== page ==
Posted: Mon Mar 30th, 2009 12:41 pm
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yankeebelle
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The fact that New York publishers gushed about Widow was kind of a warning sign for me and why I never read it. They have shyed away from Shades of Gray, I'm assuming because it highlights the principles of honor, faith and duty to God and country (especially on the Confederate side). The love story only serves to heighten the sacrfices made.



 Posted: Mon Mar 30th, 2009 01:21 pm
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PaulaC
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I loved reading Widow of the South-- the love story was done very tastefully I thought it served as a mystery throughout the story.  Remember its Fiction!!!! Actually, I can't wait to visit there and its next on my list of CW sites---one of the few remaining I haven't seen.  I do believe that Carrie was an extraordinary person to take on the monumental task of identifying and giving all the solidiers a final resting place!!!  This story should have been told sooner.

Years ago when my son was in the 7th grade he was assigned to read the Killer Angels for summer reading-- well I picked up that book one day and I was hooked!!!!!  Historical Fiction opened up a whole new world to me as far as the Civil War was concerned!!!:D 

Paula

 

 



 Posted: Mon Mar 30th, 2009 02:14 pm
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yankeebelle
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I'm with you on The Killer Angels, Paula. That's what got me hooked on the Civil War.
And I completely agree that historical fiction can really serve as that impetus to get someone interested in learning more. That's what it's all about, and is probably why Shades of Gray is so well received by the Civil War community. It shows the emotions and passions of both sides, and educates without being preachy or dry.



 Posted: Mon Mar 30th, 2009 03:00 pm
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PaulaC
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Hi Yankeebell,

The book Shades of Grey was recommended to me by the author who wrote Marching Through Culpeper--Vigrinia Morton, so it looks like I'll put it on my must read list. MTC is a great book also!!!!  Just finishing up Craig Symonds Stonewall of the West about General Cleburne which I believe is a must read book.  The way Symonds describes the battles makes it easy for a novice on cw tactics to comprehend!!!!!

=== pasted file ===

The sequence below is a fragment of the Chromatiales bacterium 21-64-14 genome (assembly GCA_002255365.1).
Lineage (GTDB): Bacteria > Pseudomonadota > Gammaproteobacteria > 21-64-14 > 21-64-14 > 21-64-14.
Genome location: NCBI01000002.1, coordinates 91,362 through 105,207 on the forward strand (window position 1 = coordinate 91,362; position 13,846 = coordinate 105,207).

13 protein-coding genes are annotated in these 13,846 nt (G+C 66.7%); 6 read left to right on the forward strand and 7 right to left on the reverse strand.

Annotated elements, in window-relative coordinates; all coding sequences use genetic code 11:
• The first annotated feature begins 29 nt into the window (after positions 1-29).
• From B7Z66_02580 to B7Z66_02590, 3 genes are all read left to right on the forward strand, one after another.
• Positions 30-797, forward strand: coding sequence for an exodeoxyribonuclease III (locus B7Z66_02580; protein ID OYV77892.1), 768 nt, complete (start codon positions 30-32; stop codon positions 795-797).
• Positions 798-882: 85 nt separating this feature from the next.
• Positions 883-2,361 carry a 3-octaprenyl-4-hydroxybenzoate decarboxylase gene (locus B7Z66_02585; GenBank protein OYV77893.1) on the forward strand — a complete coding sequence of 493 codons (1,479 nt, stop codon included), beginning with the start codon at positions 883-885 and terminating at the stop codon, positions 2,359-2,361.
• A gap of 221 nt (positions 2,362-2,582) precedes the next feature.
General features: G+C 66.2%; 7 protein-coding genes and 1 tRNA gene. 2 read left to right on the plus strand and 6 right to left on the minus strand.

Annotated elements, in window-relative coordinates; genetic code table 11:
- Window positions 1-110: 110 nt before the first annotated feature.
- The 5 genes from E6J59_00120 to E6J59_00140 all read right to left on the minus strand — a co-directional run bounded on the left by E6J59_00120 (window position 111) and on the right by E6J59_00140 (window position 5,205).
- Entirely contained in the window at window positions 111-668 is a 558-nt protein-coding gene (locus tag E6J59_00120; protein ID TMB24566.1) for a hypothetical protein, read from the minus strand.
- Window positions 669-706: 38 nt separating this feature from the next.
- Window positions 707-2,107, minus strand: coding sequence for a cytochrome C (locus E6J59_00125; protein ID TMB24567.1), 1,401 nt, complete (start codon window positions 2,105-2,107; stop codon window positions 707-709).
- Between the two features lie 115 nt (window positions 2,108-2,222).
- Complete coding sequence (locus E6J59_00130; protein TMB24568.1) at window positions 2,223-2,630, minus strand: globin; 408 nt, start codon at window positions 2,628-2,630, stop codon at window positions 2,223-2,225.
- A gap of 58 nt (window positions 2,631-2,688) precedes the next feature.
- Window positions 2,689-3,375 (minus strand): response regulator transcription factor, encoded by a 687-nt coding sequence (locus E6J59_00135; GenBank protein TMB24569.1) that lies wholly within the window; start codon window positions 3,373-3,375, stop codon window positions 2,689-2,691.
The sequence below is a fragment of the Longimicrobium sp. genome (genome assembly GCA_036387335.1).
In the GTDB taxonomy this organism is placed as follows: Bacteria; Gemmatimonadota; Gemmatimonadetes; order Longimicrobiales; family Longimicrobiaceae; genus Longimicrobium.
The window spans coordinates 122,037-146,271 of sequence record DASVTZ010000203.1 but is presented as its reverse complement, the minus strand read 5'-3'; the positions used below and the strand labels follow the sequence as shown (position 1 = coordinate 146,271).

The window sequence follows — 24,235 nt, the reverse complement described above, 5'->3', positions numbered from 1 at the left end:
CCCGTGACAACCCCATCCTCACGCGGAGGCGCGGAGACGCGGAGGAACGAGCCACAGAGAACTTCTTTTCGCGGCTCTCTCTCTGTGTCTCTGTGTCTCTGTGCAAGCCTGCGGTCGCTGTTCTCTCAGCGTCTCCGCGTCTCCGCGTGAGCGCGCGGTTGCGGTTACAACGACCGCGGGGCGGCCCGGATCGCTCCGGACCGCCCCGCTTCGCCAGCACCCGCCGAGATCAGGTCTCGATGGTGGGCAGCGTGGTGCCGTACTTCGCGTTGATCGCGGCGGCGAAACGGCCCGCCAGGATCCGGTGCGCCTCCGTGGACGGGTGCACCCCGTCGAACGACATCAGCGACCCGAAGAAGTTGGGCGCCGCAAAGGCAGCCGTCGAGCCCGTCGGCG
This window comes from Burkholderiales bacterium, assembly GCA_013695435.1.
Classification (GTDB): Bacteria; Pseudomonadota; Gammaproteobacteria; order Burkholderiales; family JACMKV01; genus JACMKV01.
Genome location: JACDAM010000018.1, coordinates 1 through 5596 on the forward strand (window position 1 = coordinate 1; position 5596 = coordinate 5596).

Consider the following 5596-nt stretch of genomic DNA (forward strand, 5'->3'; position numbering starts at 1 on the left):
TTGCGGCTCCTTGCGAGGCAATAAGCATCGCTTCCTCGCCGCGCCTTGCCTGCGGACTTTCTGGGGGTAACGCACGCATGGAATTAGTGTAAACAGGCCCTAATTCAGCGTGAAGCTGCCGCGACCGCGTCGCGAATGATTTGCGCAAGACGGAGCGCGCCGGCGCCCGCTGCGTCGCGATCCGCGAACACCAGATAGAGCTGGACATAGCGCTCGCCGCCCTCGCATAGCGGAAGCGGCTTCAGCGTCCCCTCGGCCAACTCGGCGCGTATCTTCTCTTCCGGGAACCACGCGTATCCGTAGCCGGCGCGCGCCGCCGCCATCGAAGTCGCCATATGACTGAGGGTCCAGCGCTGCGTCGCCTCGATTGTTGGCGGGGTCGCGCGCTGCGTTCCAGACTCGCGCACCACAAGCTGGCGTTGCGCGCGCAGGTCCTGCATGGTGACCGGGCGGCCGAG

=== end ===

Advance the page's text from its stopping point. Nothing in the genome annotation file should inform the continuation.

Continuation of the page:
Paula

 



 Posted: Mon Mar 30th, 2009 11:25 pm
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susansweet3
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Carrie doesn't need fictional lover .  Her story is so amazing without it.  I would much rather read non fiction about the war than fictional verisions.  Never read Killer Angels.  I did listen to it on tape a couple of years ago to see what the fuss was all about.  Didn't care for it either. 

Susan



 Posted: Tue Mar 31st, 2009 12:35 am
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yankeebelle
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I agree - for the most part I would rather read non fictional accounts, but a good gripping fictional story that transports me to that era is a nice diversion. I probably read nine non fiction books for every fiction book, but I have some great fiction "keepers" that I wouldn't give away for the world.



 Posted: Wed Apr 1st, 2009 10:28 pm
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Captain Crow
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Personally I love fiction of many kinds. I don't really expect 100% accuracy in historical fiction...just the basics with a good story wrapped around them. I've read probably about equal numbers of both fiction and non-fiction. LOVED Killer Angels and all the Younger Shaara's works as well. Fiction feeds ones imagination and-I believe-helps fuel ones ability to think in the abstract. Factual reading serves as a way to self educate and also has been shown in some studies to possibly be a tool that may help stave off the onset of memory loss and other symptoms associated with Alzhiemer's disease.